Understatement's one of her best tools and, while she's a friendly conversationalist, she also seems to reserve something for herself. Her sense of humour is droll and ambiguous. When I confess to revelling in Hollywood A-listers being outed by the cameras as four-letter-word-chewing sore losers on Oscar night, she responds wryly, "That's always a joy, isn't it?", and suddenly I'm not sure I haven't become the punchline of the joke.

She grew up "around the city" in New York, with three siblings, including her twin brother Hunter (she's the eldest by three minutes). She was a driven sort of child; apparently, as a three-year-old asked by her mother why she was upset, she replied: "I have a fire in my brain!" She says she was always a "ham" looking to perform, and aged seven threw a tantrum in the offices of the talent agency who had just picked up older brother Adrian and turned her down. Aged eight, she was auditioning for commercials and she first hit the Hollywood radar as a teenager, opposite Robert Redford in The Horse Whisperer. (He fitted her out with her "13-going-on-30" media calling quote.) Her mother Melanie used to accompany her on film sets when she was a minor ("It's amazing what a comfort having a mom around is!"), but Johansson's her own mistress now. She says she enjoyed teasing Colin Firth on the set of Girl With A Pearl Earring; reminding her that, despite the 24-year age gap, her film career was as long as his. She's quick to answer when I ask her if she ever feels naive about anything in Hollywood: "Not in the industry; no. l feel like I can't be naive about anything in the industry."

Johansson will have to wait until February 29 for the industry's verdict on her and the potential golden statuettes. Maybe there'll be space for them in her newly outfitted LA flat, which she's busy working on at the moment with her architect father. "I've got to look at fixtures today. Tomorrow, it's lighting. Then, wallcovers. And someone's bringing wood samples over. I like to shop, so it's a dream come true!" You can imagine her luxuriating over the possibilities, like Holly Golightly planning a party. It's going to be modern and minimalist in the living areas. The bedroom will have a "steamship-bordello feel".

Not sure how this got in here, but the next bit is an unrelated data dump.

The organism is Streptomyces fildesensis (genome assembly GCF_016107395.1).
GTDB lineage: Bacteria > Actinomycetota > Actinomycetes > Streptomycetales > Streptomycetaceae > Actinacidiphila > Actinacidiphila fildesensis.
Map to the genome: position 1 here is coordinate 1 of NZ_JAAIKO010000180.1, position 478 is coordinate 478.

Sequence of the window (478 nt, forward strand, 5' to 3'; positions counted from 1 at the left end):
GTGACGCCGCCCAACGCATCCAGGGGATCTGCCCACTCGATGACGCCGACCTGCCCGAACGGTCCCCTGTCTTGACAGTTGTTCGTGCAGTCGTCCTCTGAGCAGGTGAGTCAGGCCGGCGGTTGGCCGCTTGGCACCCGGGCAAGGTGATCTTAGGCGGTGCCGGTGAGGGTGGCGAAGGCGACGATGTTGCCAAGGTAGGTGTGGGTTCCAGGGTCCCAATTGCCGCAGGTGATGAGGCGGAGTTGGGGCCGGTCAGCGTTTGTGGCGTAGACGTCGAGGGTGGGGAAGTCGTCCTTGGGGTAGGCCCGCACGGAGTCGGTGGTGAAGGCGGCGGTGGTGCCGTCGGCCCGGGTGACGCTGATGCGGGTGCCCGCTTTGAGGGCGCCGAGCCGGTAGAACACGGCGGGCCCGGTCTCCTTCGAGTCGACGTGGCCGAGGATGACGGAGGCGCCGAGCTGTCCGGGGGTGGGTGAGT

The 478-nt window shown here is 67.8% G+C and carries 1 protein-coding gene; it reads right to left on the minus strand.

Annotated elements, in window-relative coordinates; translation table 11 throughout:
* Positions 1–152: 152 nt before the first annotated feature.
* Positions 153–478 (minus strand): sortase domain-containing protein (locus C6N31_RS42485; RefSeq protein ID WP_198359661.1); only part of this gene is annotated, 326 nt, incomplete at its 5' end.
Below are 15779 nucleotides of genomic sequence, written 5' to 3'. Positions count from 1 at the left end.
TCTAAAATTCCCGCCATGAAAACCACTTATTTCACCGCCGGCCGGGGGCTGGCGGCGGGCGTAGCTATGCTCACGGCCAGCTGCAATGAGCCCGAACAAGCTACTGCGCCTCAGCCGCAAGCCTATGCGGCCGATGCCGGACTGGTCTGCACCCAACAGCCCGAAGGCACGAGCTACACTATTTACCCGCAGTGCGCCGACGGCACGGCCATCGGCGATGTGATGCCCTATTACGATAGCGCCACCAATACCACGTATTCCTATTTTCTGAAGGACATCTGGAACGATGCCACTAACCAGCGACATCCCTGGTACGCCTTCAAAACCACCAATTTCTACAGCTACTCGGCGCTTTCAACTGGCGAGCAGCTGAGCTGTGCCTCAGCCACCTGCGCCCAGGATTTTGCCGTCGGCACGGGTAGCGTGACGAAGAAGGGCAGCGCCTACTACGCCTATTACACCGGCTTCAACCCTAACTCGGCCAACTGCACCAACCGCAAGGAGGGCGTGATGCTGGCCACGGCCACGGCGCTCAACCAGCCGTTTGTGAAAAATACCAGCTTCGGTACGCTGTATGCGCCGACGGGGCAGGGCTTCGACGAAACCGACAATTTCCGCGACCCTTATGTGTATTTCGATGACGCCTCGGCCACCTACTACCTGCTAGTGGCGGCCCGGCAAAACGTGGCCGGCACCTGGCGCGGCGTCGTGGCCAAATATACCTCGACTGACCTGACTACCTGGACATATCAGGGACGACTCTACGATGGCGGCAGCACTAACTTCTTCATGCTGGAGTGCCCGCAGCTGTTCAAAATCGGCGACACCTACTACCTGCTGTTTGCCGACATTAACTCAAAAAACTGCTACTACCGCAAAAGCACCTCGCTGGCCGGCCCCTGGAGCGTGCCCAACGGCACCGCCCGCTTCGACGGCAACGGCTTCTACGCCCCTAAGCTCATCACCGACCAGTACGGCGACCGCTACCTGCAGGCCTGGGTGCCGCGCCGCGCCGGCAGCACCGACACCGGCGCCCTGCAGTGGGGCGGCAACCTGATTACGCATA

Other plans include producing and starring in an adaptation of Marjorie Morningstar, a book (previously filmed in 1958 with Natalie Wood) her mother gave her about an aspiring actress. After A Good Woman, she's due to work on corporate comedy Synergy and she has two other films out in 2004: A Love Song For Bobby Long, with John Travolta, and teen crime flick Perfect Score.

Admittedly, she is going to find it hard to sustain the impact she's made in recent months, on film at least - press her and you'll find her attentions may get directed elsewhere. She talks passionately about American politics and wanting to get people to vote. "I think a lot of people turn their backs to a lot of what's going on and are more interested in, y'know, who Britney Spears is making out with than the fact that people are dying in Iraq."

Johansson's contemplating sallying forth from her own steamship bordello to get stuck in, come the campaigning for the presidentials. She says she'll be backing Howard Dean to become the Democrat presidential candidate. "I would probably attach myself to a cause, if there was one I strongly, strongly believed in. I'd want to do it in the right way, put time and effort into it. We'll see when it gets to the elections, how involved I'll wanna be."

Girl With A Pearl Earring is out now.